Palm Springs and the Salton Sea: Reflections

By Marjorie Powell


If you’d like to begin planning your 2021 outings or want to jump-start next year’s eBird list, consider joining the GGBA birding trip to Palm Springs and the Salton Sea, by Nature Trip. This past January, eight birders (including me!) joined the two guides, Eddie Bartley and Noreen Weeden, to look for birds in this area east of Los Angeles. Eddie and Noreen planned 5 days of birding, including the afternoon of our arrival day and the morning of our departure day.

We visited varied habitats, upland forest, desert, shoreline, and saw many of the birds that nest there, or visit for all or part of the winter, as well as one rarity. Several of us saw life birds during the week.  

California Gulls and Bonaparte’s Gulls on the waterway. Photo by Noreen Weeden

The Salton Sea is California’s largest inland lake and one of the important saline lake ecosystems, supporting large portions of some bird species in the winter. Audubon California is heavily involved in efforts to restore habitat and improve the environment at and around the Salton Sea for birds and humans.

As the Sea gets less and less water from the Colorado River and agricultural run-off, the lake is drying up and getting saltier. It’s now too salty to support many fish, so fewer fish-eating birds like American White Pelicans winter there. Currently bird species that eat insects that can survive in saltier water, such as Bonaparte’s Gulls, are wintering at the Sea. As marshlands at the edge of the Sea are created or restored, they support increasing numbers of birds for all or a portion of the winter and in migration. 

Bonaparte’s Gulls by Harley Mac

Eddie Bartley, of Nature Trip, described how they came to run this tour for GGBA: “We began visiting Palm Springs area in the late 80s when a friend moved there, then a couple of more friends moved to Joshua Tree in the late ‘90s. Soon we were going each winter for a week or two to visit and bird -especially the Sea. We did several birding tours for out of state and international Nature Trip guests and quite a few Bay Area friends asked about birding down there so, starting about 2014 we offered GGBA field trips in non-consecutive years. It was long way to go for folks for a few days though so we would share a list of favorite places and routes. In 2017 GGBA asked us if we could make it into a big trip but our first GGBA mini-Big Trip wasn’t until 2019. This trip was our second time for the GGBA Travel group.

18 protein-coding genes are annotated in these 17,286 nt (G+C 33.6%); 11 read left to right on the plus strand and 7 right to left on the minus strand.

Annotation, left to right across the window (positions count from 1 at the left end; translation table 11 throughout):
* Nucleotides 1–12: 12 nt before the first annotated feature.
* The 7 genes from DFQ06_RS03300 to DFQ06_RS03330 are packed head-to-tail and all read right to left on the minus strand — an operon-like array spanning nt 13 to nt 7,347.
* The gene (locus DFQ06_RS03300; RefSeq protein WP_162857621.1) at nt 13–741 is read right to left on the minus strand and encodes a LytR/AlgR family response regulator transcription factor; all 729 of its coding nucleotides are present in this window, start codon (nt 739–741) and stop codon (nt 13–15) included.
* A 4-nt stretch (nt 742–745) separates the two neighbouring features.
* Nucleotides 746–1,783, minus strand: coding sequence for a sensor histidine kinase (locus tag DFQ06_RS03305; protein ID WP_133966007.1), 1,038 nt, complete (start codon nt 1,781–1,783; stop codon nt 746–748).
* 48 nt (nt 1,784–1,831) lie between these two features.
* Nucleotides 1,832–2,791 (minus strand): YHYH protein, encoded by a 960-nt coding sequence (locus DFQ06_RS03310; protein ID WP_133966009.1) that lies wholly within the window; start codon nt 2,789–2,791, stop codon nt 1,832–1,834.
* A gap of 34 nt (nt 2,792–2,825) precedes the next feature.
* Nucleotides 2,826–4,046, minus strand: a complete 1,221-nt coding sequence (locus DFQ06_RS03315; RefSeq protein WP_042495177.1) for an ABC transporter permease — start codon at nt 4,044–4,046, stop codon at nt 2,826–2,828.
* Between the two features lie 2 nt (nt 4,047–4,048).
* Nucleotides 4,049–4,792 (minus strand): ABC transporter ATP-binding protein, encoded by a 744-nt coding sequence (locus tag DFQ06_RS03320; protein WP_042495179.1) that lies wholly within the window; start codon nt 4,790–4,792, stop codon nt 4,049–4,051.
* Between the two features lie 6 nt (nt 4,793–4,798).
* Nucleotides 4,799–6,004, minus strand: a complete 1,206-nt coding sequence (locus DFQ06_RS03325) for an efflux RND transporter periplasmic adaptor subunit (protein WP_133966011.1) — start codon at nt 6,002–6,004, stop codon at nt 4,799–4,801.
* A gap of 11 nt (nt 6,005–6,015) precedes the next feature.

This year we drove down and, after nice diversions along the way south, we arrived 5 days before meeting the group staying at a nice rental in Palm Springs. We usually rent a place closer to the Salton Sea near Indio or stay with friends in Joshua Tree, but the rental was quite a good deal this year.”

Bonaparte’s Gull in flight by Noreen Weeden

It was clear to the participants that they had scouted the various locations where we birded, and checked out the restaurants where we ate, just before our trip. 

Some participants shared memorable events from the 2020 trip.

Marilyn Kinch is a long-time Bay Area birder: “I often look askance at golf courses, but they do sometimes harbor interesting birds. The golf course that abuts DeMuth Park in Palm Springs certainly did. We found Black and Say’s Phoebes almost everywhere we went, but here we also saw several pairs of Vermilion Flycatchers and a Cassin’s Kingbird. The highlight for me, though, was a Costa’s Hummingbird, a female that I fortunately was following with bins when she settled into her spherical, lichen-laced nest. It was a great treat to watch her coming and going, or twittering as she nestled there.”

Say’s Phoebe by G. Blue

And the rest of the participants were pleased that Marilyn had found the bird and its nest, which they could see even after the bird had left. 

Joyce Mercado co-hosts a Birdathon trip, Birds and Chocolate. Of the Salton Sea trip, she’s said: This trip was my first trip with GGBA and my goodness it was wonderful. I saw three or four life birds a day and had a great time. My favorite life bird was the Greater Road-runner. We spotted her at the Joshua tree visitor Center. One of her wings was is hanging down a bit but other than that she appeared to be in great shape. Then much to our delight we spotted a second road runner, this one with a bug to share with the first one. How sweet! They were fun to watch. As they ran their bodies straightened out into one streamlined form. And when they stopped their tails perked up and then their heads lifted up. So cute! What a magnificent bird. Another group favorite was a little fireball of a bird, the Vermilion Flycatcher with its brilliant red feathers. We spotted our first one at a golf course, and then each day afterwards one would bless us with its presence.”

The Cornell Laboratory website describes these birds as small flycatchers.

Greater Roadrunner by John Glover

The male’s crown, lower face, and underparts are brilliant scarlet or vermilion, while the upper parts, nape, and mask through the eye are blackish brown and the wings and tail are dark blackish brown, with a white outer tail feathers. The female has white on the throat and a white eye line, while the belly is salmon or orange, streaked with grey and the head and back are greyish brown. Near the end of the trip, Eddie noted that it must be a good day if you see a Vermilion Flycatcher.